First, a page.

September issue 2018

By | Cover Story | Published 6 years ago

For Prime Minister Imran Khan and his team, the start of their innings in power has proved far from perfect. Soon after winning the general election, the Pakistan Tehreek-e-Insaaf (PTI)-led government got itself embroiled in a series of much-publicised, petty controversies, reinforcing the impression of continuing political instability even in  ‘Naya’ Pakistan, and raising questions about the capacity and ability of the new dispensation. Ironically, most of these controversies were self-generated and could easily have been avoided had the new ruling party opted for a disciplined and organised approach after assuming power. 

From the ugly and embarrassing incident in Karachi, where a newly-elected PTI MPA, Imran Shah, was caught on camera slapping an elderly citizen, to that of Punjab Information Minister Fayazul Hasan’s unsavoury and misogynistic remarks about two leading stage actresses, all highlight the inexperience and hotheadedness of some of the PTI’s lawmakers.

However, it was not just the young guns who created unnecessary controversies. PTI’s media savvy Information Minister, Fawad Chaudhry, also became the target of criticism and taunts when he went an extra mile to prove that Imran Khan’s back-and-forth helicopter rides from his Banigala residence to the Prime Minister’s House cost just Rs.55 per kilometre. His statement raised a storm, which raged in the media for days – indicating that the PTI May have over-played its ‘austerity, simplicity’ and an end to protocol cards for top government functionaries.

But the real faux pas was made on the diplomatic front. The congratulatory letter sent by Indian Prime Minister, Narendra Modi, to Khan on his electoral victory, was seen by none other than veteran politician Shah Mehmood Qureshi, our new foreign minister, as a message indicating India’s desire for the resumption of talks between Pakistan and India. Later, the Foreign Office had to deny Qureshi’s statement on Modi’s offer for talks.

A bigger diplomatic controversy was stirred up when Pakistan Foreign Office spokesman, Mohammad Faisal, and Foreign Minister Qureshi both described a US State Department’s account of a telephone conversation between US Secretary of State, Mike Pompeo, and Khan as “factually incorrect.”

“There was no mention at all in the conversation about terrorists operating in Pakistan. This should be immediately corrected,” said Faisal. But within days, Pakistan retreated from its position when the United States shared the transcript of the telephone conversation.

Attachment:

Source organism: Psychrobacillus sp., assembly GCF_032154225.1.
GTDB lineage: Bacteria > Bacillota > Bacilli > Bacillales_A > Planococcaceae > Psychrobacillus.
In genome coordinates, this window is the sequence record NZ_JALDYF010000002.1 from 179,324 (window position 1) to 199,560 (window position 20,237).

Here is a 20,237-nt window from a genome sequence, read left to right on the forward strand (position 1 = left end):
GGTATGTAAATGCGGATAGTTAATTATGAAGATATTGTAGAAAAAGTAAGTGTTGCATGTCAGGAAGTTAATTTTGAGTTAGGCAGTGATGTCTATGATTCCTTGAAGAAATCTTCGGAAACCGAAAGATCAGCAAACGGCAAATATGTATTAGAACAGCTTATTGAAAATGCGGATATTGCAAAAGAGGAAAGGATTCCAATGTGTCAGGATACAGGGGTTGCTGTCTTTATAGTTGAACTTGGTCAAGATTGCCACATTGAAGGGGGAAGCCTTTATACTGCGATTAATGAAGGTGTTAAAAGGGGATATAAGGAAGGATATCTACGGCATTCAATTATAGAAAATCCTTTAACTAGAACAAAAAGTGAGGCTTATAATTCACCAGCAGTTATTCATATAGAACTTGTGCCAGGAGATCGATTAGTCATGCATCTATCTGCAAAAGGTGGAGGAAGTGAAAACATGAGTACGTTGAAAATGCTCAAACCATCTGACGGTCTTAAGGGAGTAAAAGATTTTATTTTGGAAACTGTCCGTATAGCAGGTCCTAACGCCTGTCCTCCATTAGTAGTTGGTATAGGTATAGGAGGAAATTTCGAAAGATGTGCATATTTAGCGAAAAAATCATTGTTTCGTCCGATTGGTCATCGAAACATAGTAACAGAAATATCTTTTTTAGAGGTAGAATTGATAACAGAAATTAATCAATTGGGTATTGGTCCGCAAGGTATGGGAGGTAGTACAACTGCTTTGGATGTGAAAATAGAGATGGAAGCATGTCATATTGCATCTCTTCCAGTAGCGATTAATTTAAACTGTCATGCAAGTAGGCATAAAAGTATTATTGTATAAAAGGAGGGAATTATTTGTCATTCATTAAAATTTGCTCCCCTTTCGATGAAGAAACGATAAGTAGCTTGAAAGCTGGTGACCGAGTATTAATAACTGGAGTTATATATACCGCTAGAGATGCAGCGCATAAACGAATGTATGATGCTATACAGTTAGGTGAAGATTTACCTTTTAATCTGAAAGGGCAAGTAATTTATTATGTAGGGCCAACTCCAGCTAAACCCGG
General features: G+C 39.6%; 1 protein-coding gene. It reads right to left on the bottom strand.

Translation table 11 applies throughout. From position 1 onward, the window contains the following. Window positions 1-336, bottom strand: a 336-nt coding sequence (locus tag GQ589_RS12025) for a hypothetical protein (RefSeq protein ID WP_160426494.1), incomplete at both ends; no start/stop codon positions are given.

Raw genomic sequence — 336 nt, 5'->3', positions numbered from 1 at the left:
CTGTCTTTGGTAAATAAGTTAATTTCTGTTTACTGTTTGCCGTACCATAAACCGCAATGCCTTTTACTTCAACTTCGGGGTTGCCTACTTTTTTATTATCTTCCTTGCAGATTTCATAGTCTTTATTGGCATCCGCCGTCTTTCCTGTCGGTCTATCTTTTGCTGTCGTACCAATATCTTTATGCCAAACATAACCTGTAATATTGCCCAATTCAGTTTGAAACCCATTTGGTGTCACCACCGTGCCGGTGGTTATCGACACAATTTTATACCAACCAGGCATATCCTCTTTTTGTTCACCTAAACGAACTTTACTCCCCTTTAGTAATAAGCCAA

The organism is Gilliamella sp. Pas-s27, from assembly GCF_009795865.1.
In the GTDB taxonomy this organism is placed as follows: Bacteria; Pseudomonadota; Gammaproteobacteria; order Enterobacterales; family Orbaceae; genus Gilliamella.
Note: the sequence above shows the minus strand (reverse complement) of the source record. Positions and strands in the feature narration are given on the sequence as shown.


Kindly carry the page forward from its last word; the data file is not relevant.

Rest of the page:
All these highly embarrassing incidents took some of the shine off the PTI’s electoral victory and gave its critics an opportunity to carp about the party’s inexperience and lack of preparedness. The heat and noise arising from secondary concerns also shifted the focus of the national discourse from the urgent problems faced by the country.

“How can we expect them to deal with major problems when they cannot understand and interpret simple diplomatic letters and telephone calls,” said Siddique-ul Farooq, a senior leader of the Pakistan Muslim League-Nawaz (PML-N). “They will push the country into a deeper mess.”  

The frenzied coverage of PTI’s slips also underscores the fact that governing Pakistan in this day and age of robust, sensational and opinionated media, remains a Herculean task for any government — not least because a long-helpless, hopeless nation finally seems to have awoken to what the state owes its citizens.

US Secretary of State Mike Pompeo (second right) at the Prime Minister’s Office in Islamabad, on September 5, 2018.

Not all Pakistanis are, however, critical. According to Ikram Sehgal – a leading political commentator and defence analyst – the new PTI government is being judged too soon and too harshly. “[It] has not been involved in any mega-corruption scandal. It has not committed any big blunder. These are just the teething problems of a new set- up. The PTI government should be given time before we start making judgments about its performance,” he said.

But in a highly polarised political atmosphere and an unsparing media, granting the government a honeymoon period of even a few months is perhaps too much to ask for. Therefore, the biggest challenge for it – even before it starts dealing with Pakistan’s real challenges – is managing public expectations and keeping itself out of controversies on trivial and non-issues.

The PTI has promised a new Pakistan, but sadly, the focus of its message was lost – at least in the initial days of its rule – in the optics and unnecessary debates about cutting expenditure and auctioning vehicles at the Prime Minister’s House.

Does this mean that the nascent PTI government is already on a downhill trajectory? Many in the opposition and media would want Pakistanis and the rest of the world to believe a future of doom and gloom for the PTI. But while challenges for Pakistan are indeed massive, Khan and his team are likely to stabilise the ship and get a smooth-run compared to their predecessor – the PML-N government.

And there are reasons to be optimistic.

Firstly, Imran Khan – unlike former prime minister Nawaz Sharif – does not carry the baggage of a bitter past with the country’s powerful military establishment. While there was a huge trust gap between the civilian and military leadership under the PML-N government – aggravated by Nawaz Sharif’s desire to arrest and try former military ruler Pervez Musharraf – under Imran Khan, this relationship kicked off with a positive start.

Khan and his key men spent more than eight hours at the GHQ during their first visit. They were briefed about the country’s internal and external security challenges. The new premier was accorded a warm welcome by the top military command and in an unprecedented first, chaired this civil-military huddle. In the past, such meetings were jointly chaired by the army chief and the prime minister. The body language from both sides reflected a sense of ease and trust.

“Since the country’s return to a full-fledged democracy in 2008, every successive military leadership has supported the democratic process and the elected leaders,” said a source in the military who requested anonymity. “This policy continues.”